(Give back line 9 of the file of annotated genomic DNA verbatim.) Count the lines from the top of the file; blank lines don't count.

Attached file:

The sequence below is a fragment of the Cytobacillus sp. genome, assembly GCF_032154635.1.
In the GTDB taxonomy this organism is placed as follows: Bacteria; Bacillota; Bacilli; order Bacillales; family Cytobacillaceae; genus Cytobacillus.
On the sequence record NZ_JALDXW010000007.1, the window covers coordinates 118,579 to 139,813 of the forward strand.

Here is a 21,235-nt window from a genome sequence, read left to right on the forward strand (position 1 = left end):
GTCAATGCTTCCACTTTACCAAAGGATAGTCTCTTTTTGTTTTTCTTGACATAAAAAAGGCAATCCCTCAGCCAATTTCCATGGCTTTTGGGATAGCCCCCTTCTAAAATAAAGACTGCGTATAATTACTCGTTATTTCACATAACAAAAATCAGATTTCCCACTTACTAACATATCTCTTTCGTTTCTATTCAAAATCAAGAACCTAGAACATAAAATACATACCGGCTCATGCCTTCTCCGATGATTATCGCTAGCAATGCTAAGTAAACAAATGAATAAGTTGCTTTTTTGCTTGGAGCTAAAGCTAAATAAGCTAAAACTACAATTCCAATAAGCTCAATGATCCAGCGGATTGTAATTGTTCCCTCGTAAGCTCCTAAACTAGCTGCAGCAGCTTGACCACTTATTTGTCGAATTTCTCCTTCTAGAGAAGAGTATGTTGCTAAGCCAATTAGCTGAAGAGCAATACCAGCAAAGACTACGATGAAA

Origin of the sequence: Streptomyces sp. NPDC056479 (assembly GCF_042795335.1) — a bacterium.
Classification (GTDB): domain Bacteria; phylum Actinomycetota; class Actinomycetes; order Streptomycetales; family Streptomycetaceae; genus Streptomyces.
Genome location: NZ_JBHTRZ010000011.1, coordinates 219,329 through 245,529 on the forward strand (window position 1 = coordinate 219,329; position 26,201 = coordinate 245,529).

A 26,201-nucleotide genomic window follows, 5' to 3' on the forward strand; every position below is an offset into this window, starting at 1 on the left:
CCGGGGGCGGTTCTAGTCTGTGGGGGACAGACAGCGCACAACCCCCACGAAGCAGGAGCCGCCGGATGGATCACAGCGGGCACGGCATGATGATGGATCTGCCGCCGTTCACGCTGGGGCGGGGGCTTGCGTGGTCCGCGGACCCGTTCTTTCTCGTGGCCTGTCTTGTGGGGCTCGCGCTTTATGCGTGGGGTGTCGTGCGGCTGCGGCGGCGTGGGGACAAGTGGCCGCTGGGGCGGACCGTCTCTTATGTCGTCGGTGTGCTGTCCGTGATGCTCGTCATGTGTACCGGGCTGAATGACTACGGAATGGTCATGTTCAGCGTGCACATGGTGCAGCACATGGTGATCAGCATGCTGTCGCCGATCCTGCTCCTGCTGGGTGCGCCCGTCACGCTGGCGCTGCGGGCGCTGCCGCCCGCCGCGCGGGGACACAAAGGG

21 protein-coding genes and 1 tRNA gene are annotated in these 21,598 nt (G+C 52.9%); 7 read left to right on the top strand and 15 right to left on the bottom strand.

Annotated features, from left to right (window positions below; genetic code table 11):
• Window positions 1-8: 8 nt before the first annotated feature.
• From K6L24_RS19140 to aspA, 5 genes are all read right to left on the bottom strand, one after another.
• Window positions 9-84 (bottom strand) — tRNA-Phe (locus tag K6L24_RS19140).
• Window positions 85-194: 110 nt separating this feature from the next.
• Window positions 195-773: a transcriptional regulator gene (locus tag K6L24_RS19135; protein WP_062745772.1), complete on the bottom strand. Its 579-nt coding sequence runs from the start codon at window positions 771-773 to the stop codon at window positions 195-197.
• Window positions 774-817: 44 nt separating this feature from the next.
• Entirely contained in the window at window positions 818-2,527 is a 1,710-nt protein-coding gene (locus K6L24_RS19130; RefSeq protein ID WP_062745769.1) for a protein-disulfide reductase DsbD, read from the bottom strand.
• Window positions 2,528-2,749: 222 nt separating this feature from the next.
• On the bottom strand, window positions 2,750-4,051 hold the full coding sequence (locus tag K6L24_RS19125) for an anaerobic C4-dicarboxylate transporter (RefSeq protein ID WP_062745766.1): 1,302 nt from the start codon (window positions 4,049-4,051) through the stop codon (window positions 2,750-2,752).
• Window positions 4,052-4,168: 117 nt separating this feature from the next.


A 26,201-nucleotide genomic window follows, 5' to 3' on the forward strand; every position below is an offset into this window, starting at 1 on the left: